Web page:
Guest post by Lowndes Commander
The first time I heard Davis, I got lost. Lost in my thoughts, in the formative days of my youth and beyond. A good album tends to have that sort of effect.
Davis is comprised of Sara Regan and Bradley Vaught, from Austin, TX. They just released their first LP, Stills, and it’s filled with deep emotion and hauntingly beautiful vocals. I got the chance to speak with Sara about some of the defining moments during the making of the album, as well as her vision of what’s to come.
Lowndes Commander: Sara, you and Bradley just released your first LP, Stills, as Davis. Congrats! How did you two first start collaborating?
Sara Regan: Thank you! Bradley and I have known each other for a long time—since middle school. We talked about being in a band in high school and would jokingly come up with funny band names, but we really started playing together when we both ended up going to college in Austin, TX. From then, Davis started to grow from my solo music into a duo, and maybe one day it could be a full band. Calling ourselves “Davis” gives the project room to expand beyond just the two of us in the future.
Lowndes: I love the purpose behind that! Have you always been playing music?
Sara: I started playing guitar in third grade, I think. Maybe younger. My brother played guitar and so I just started picking around on his and never really stopped after that.
Lowndes: I’ve really been loving Stills; to me, it has this kind of nostalgic feel. What or who were the driving influences behind the album and its tone?
Sara: Oh man, so many things. First of all, I’d prepared to put my music on hold for a few months as I got ready to get married and move to a new city. But one day I got a call from my good friend Yellen (part of Nightbeds), and he told me he really believed in what I was doing, and wanted to try to record and produce something with Bradley and me before I left Austin. I was blown away and completely not expecting that opportunity, but we went to the studio and ended up recording ‘Stills, September 19th’ that first day, which kick-started the rest of the album.
The album became an outlet to process and feel those emotions that came along with huge transition.
Then for Bradley and me, there were so many huge life changes in the span of a few months. I got engaged and graduated from college, and friends moved away. There were some difficult family deaths for both of us too. And so the album became an outlet to process and feel those emotions that came along with huge transition. I knew I really wanted to move forward, but also was consciously aware I was losing a lot too.
Lowndes: Along with nostalgia, the album title, Stills, feels like pertinent snapshots of a moving frame. And many of your song titles include dates—are those significant?
Sara: Yeah, absolutely. So many of those songs tie right in with huge moments in my life. And the dates essentially mark the day when the song idea happened—like ‘Stills, September 19th,’ which is the day when making this record was put into motion. And I wrote the first few lines of ‘Katy, September 26th,’ in Rocky Mountain National Park on that day.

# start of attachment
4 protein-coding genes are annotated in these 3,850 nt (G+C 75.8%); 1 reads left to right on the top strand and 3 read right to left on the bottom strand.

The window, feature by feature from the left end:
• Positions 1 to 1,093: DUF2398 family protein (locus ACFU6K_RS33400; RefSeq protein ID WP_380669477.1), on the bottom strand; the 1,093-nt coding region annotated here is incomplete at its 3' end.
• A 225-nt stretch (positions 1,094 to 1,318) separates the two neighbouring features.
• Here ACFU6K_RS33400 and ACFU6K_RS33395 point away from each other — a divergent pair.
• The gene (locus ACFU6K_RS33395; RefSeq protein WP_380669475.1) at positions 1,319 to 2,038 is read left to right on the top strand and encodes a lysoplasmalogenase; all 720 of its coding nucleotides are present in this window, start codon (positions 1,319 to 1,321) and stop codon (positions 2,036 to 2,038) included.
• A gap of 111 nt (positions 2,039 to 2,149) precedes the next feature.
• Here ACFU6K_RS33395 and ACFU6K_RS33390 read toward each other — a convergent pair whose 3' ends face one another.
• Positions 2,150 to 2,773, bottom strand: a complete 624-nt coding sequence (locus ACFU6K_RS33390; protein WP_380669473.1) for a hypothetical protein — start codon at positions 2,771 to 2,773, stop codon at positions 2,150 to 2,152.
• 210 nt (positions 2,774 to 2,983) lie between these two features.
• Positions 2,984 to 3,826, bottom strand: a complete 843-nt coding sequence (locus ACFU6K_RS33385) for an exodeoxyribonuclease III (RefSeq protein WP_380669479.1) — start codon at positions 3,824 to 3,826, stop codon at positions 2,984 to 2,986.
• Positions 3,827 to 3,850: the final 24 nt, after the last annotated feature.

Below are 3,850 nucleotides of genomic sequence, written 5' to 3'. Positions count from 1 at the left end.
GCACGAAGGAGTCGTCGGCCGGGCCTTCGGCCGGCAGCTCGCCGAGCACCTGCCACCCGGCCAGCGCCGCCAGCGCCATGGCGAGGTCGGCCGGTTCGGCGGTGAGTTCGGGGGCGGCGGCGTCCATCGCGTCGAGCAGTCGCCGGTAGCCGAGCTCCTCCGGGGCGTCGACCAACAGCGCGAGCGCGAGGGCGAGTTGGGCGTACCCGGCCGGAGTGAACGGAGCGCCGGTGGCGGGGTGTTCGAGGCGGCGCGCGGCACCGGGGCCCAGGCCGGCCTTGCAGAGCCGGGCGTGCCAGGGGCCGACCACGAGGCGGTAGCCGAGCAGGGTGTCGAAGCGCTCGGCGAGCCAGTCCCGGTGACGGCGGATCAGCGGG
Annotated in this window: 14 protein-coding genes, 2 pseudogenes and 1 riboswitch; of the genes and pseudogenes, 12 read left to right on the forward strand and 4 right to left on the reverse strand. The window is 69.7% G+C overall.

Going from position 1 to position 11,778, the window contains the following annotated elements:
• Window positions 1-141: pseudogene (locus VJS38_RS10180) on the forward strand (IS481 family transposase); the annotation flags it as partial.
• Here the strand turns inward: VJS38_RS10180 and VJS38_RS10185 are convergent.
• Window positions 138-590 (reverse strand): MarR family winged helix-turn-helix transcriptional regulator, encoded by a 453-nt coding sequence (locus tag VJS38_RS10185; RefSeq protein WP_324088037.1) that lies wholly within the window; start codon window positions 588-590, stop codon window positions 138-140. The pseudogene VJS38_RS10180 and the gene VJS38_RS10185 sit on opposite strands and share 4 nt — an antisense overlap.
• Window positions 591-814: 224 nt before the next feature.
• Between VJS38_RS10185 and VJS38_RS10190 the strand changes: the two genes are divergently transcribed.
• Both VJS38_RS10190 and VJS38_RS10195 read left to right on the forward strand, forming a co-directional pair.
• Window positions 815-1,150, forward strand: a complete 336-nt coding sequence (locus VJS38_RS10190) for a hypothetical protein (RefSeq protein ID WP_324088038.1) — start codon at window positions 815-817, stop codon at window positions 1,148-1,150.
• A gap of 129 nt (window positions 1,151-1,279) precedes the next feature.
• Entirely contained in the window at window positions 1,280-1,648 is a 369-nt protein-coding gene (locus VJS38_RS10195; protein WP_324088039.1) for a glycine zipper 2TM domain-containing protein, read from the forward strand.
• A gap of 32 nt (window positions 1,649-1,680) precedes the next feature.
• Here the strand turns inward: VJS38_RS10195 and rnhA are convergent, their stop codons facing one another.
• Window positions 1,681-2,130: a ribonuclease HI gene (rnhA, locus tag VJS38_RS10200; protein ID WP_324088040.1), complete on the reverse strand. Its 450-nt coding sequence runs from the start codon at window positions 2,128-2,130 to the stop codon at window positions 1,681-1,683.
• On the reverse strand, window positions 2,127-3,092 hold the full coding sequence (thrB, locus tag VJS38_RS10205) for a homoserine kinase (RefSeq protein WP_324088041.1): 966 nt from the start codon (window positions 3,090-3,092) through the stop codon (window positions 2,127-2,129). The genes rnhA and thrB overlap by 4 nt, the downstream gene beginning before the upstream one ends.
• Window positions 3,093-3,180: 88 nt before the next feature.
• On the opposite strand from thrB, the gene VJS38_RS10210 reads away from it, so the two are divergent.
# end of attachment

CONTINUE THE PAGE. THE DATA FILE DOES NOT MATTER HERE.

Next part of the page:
Lowndes: Is there one song on the album that means the most to you?
Sara: Oh man, that’s hard. ‘Stills’ is definitely up there, because it allowed all of this to happen. But I have to say ‘High Caliber Man’ is a really special song. It’s about my grandfather who passed away a few months ago, and it was the last song we ended up doing. I wanted the acoustics to sound a little like Bon Iver’s 29 #Strafford APTS, and I love the way it came together. The chorus is like a prayer, about the difficulties of being sad and seeing the strength it takes to stay put in the midst of the hard things instead of bailing and running away.
The day Bradley and I were writing the ending of the song, an incredible woman, Carli, came in to take photos for the album. She ended up telling us about some hard thing she was going through, and actually helped write the line, “give me all you have to grieve.” That song was like the punctuation mark of the album for all of us—Carli, Abe, Bradley, and me—and it just happened really organically.
The day Bradley and I were writing the ending of the song, an incredible woman, Carly, came in to take photos for the album. She ended up telling us about some hard thing she was going through, and actually helped write the line, “give me all you have to grieve.”
Lowndes: Since you’ve released Stills, what’s next for Davis?
Sara: That’s a good question! Bradley and I are currently living in different cities, and he actually just released some solo music as well, which is amazing! I’m figuring out being married, and he’s finishing school, so we don’t have anything immediate planned, but we’re just trying to hold it loosely and praying the right people hear it. We would love to tour, though! We really want to do the album justice and be able to play all of it live, but with everything going on, we’re trying to be patient with the timing.
Lowndes: This is my last question, something I hope to ask everyone I interview: what is one word to describe what you hope this next year or so will look like? It can be musically or personally!
Sara: For me it all rolls into one: I would really love to see vision. I see so much life ahead of me, and I would love to have more vision for what might be next for Davis, and I also want to see growth in my music, and also in myself as I live in a new city for an indefinite period of time. So vision and growth go hand in hand, as I keep moving forward.
Featured image courtesy of Jake Dapper & Courtney Leinfelder; second image courtesy of Carli Rene.
About the author
Lowndes Commander recently graduated from Clemson University; it was a big trial of finding what she loves and going after it. What she loves is writing, music, and the way they deliver truths and project honest thoughts. She hopes to spend her life advocating for them!